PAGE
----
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A massive U.S. dock to help deliver aid to Gaza is completed

The U.S. towed the floating system south from Israel. The delivery of food and other aid could begin in the first 24 to 48 hours after installation, three U.S. officials told NBC News. 
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The U.S. has successfully towed a floating dock system for the delivery of critical humanitarian aid to the shore of the Gaza Strip.

The U.S. Central Command announced it had anchored a "temporary pier" to the beach in Gaza at around 7:40 a.m. local time (12:40 a.m. ET) Thursday.

"As part of this effort, no U.S. troops entered Gaza," CENTCOM said in a post on X, adding that trucks carrying humanitarian assistance were expected to begin moving ashore "in the coming days," with the United Nations expected to receive the aid and coordinate its distribution.

NBC News was first to report Wednesday that the system would be fully installed within a day.

The U.S. military began towing the system from the Israeli port of Ashdod, about 20 miles north of Gaza, on Wednesday afternoon. Once put in place, three U.S. officials said delivery of food and other aid could begin in the first 24 to 48 hours after installation. 

The dock system was expected to be anchored 3 to 5 miles off the coast, and food and other aid will be moved from the dock to a causeway on Gaza's beach, which is expected to be installed overnight.

Construction of the floating JLOTS pier in the Mediterranean is underway
Construction of a floating pier for humanitarian aid off the Gaza Strip on April 29, 2024. CENTCOM via Getty Images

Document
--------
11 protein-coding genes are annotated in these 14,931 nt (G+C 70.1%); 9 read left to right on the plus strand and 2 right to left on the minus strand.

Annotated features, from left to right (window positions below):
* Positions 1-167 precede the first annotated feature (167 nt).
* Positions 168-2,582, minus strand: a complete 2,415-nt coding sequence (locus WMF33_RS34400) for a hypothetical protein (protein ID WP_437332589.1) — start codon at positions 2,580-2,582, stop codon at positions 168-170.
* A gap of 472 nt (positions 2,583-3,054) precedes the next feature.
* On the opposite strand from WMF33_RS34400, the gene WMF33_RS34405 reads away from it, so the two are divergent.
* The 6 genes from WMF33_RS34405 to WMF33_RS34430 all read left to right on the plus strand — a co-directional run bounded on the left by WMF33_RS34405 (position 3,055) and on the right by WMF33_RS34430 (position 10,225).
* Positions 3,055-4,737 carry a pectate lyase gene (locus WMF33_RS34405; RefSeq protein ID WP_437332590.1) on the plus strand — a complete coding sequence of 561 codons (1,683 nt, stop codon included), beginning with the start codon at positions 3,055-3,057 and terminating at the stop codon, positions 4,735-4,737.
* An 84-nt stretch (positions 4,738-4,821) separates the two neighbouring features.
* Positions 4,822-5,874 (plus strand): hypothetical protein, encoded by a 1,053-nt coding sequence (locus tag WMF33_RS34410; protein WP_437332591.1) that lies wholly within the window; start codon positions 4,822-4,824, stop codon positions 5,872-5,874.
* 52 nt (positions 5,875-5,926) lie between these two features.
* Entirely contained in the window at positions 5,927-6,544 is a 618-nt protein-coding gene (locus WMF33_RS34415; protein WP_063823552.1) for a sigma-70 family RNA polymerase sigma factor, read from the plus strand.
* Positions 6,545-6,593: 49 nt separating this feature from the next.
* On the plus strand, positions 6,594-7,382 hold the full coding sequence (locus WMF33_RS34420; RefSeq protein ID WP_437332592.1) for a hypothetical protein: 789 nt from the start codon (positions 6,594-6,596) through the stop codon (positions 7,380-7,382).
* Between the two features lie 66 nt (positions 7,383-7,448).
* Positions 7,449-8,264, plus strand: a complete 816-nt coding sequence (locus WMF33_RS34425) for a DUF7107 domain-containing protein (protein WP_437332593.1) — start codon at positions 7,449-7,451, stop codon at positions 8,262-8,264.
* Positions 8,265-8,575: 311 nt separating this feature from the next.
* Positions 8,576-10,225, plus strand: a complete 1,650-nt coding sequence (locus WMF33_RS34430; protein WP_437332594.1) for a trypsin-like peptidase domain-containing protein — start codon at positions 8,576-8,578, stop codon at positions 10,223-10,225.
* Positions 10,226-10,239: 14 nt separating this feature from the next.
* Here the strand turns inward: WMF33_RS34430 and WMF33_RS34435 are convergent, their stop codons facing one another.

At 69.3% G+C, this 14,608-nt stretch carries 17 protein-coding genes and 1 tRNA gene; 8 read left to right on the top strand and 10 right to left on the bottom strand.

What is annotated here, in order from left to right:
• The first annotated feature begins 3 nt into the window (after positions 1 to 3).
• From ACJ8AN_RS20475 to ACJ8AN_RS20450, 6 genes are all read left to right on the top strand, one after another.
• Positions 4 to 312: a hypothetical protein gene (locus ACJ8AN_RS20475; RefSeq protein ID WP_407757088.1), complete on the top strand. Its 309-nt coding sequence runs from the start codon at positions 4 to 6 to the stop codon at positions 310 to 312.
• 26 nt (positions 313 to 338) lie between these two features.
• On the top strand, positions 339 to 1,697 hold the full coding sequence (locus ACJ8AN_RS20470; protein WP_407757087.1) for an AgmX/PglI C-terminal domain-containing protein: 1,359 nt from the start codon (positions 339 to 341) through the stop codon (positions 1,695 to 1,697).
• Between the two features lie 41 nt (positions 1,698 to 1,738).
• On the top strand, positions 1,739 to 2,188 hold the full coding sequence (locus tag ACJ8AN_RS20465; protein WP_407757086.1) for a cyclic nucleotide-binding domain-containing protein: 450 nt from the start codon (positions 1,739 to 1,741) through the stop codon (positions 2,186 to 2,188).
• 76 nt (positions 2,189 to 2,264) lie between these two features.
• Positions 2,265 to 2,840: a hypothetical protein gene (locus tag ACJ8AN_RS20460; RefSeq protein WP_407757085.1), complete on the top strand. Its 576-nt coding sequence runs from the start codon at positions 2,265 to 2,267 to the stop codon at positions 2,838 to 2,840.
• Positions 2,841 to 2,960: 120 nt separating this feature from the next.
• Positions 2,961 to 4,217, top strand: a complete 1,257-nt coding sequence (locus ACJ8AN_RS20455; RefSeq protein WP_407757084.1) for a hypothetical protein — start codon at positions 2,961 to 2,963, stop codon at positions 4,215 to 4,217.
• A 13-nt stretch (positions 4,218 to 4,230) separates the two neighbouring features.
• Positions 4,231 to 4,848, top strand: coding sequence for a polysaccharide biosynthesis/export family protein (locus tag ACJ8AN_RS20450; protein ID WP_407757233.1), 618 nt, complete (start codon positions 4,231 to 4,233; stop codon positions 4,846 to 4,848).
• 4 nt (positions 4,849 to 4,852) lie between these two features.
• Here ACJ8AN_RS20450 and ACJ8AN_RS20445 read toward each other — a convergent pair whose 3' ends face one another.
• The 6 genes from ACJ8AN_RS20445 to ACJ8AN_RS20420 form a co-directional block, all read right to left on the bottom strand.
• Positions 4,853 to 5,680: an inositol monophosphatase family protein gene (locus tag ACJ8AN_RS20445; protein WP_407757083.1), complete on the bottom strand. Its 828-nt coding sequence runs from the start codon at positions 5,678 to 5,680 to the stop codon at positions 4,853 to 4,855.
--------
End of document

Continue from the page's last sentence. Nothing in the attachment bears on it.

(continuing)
In a statement, a defense official said that "components of the temporary pier that make up our Joint Logistics Over-the-Shore capability, along with military vessels involved in its construction, began moving from the Port of Ashdod towards Gaza, where it will be anchored to the beach to assist in the delivery of international humanitarian aid."

Defense Secretary Lloyd Austin gave Central Command Commander Gen. Michael “Erik” Kurilla permission to move forward with installing the dock, known as a JLOTS system, on Tuesday, the officials said. 

The system had been assembled and waiting in Ashdod since earlier this month, but the Pentagon had not approved moving it because of both weather and security concerns, the officials said. The sea is expected to be stable for the next few days and the security situation remains largely the same, so the decision was made to move it Wednesday. 

The aid delivery system is complicated, with civilian aid ships, a dock, trucks, smaller U.S. Army boats and a causeway all involved in moving the supplies to the beach, with U.S. Navy ships for security. But once it is operational, it can provide dramatically more aid than the airdrops. Defense officials say the first 48 hours of its operating should deliver more aid than all of the airdrops to date combined.

Satellite images of Navy cargo vessel and floating pier
Sections of a floating pier next to the Roy P. Benavidez, a U.S. Navy cargo vessel, in the Mediterranean on April 26.Maxar via AFP - Getty Images

The U.S. began shipping the elements to build the system from Virginia to the Mediterranean in March, just weeks after President Joe Biden announced plans for the dock and the delivery of the aid in his State of the Union address.